What is a reverse mortgage?
By haroldllus12907327, Jun 29 2015 07:45PM
This blog is made up of three parts. The first part will discuss what a reverse mortgage is, the second part will discuss how to use it to pay for long term care and the third part will discuss when a Reverse Mortgage is a bad idea.In the series we also discuss how it works in unison with Medicaid/Medi-Cal in California.
A reverse mortgage is a loan for homeowners 62 and older. It uses a portion of your home’s equity as collateral. The loan generally doesn’t have to be repaid until the last surviving homeowner moves out permanently or passes away. At that time, the estate has approximately six months to pay the balance of the mortgage or sell the home to pay off the balance. All remaining equity is generally inherited by the estate or children. These loans are also called Home Equity Conversion Mortgages.
If your property is worth less than the balance of the reverse mortgage when you permanently move out, the estate or your heirs are not liable if the home sells for less than the balance.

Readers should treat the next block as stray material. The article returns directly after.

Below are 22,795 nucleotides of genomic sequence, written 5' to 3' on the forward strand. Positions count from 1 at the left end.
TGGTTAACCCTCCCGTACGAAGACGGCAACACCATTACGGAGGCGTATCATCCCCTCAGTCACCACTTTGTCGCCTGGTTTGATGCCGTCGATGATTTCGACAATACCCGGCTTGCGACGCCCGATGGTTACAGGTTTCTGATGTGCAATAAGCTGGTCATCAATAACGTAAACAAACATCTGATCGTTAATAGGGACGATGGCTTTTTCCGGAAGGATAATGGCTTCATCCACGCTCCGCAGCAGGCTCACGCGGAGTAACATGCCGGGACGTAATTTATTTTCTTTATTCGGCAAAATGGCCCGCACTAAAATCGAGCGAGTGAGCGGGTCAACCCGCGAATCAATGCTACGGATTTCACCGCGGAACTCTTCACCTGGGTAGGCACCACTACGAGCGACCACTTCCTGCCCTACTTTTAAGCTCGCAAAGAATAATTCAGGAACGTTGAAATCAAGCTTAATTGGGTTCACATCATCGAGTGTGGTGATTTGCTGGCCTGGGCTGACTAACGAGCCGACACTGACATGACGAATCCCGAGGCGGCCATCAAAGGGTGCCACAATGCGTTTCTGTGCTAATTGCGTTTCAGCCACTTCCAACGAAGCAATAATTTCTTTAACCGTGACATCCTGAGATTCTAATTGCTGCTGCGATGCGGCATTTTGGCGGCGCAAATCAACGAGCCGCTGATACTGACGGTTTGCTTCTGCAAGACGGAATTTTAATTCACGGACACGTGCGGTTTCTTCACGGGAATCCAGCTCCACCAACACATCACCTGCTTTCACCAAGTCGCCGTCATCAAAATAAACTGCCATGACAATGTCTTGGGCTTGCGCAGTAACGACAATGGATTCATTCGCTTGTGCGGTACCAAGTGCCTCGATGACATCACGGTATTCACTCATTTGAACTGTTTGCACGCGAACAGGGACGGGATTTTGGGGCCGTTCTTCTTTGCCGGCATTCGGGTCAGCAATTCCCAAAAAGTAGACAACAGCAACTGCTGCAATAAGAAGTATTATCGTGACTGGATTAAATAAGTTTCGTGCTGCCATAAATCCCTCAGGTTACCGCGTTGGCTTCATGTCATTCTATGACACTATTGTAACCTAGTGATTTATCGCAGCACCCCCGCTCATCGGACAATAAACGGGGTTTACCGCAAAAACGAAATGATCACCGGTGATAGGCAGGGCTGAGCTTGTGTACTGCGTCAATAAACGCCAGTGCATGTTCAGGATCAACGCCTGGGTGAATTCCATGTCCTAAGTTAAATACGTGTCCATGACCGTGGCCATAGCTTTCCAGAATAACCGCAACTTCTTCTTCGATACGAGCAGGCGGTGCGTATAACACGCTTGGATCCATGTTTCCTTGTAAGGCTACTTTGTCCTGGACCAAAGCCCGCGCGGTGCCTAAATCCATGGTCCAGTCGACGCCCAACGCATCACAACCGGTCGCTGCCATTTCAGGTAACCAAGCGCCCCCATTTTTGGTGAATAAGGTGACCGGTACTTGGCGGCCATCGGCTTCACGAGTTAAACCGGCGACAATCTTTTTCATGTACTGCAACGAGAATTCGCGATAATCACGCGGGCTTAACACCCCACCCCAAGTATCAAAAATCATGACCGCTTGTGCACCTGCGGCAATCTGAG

Almost all homes are eligible as long as the Borrower lives there as their primary residence. Mobile homes, however, have special requirements. Condos and townhouses may be eligible as well. There are minimal income and credit worthiness requirements. The government wants to make sure you can afford to live in your community, in your home, keep it up and pay your real estate taxes and insurance.
There are several ways to receive the proceeds from a reverse mortgage including income:
Lump sum of cash at closing
Equal monthly payments as long as the homeowner lives in the home
Equal monthly payments for a fixed number of years
Line of credit
Any combination of the above
And best of all, you can’t outlive a reverse mortgage and its all tax free!
There is, however, one big negative when it comes to reverse Mortgages. You cannot obtain an annuity in California and a number of other states if you have a reverse Mortgage. So, if you want the benefits of an annuity in your retirement plan or as a safe investment, you will have to purchase the annuity first. A comprehensive financial plan can help you resolve the best way to go.
Just letting you know I made it here, Harold. I look forward to reading your posts and talking about the blog.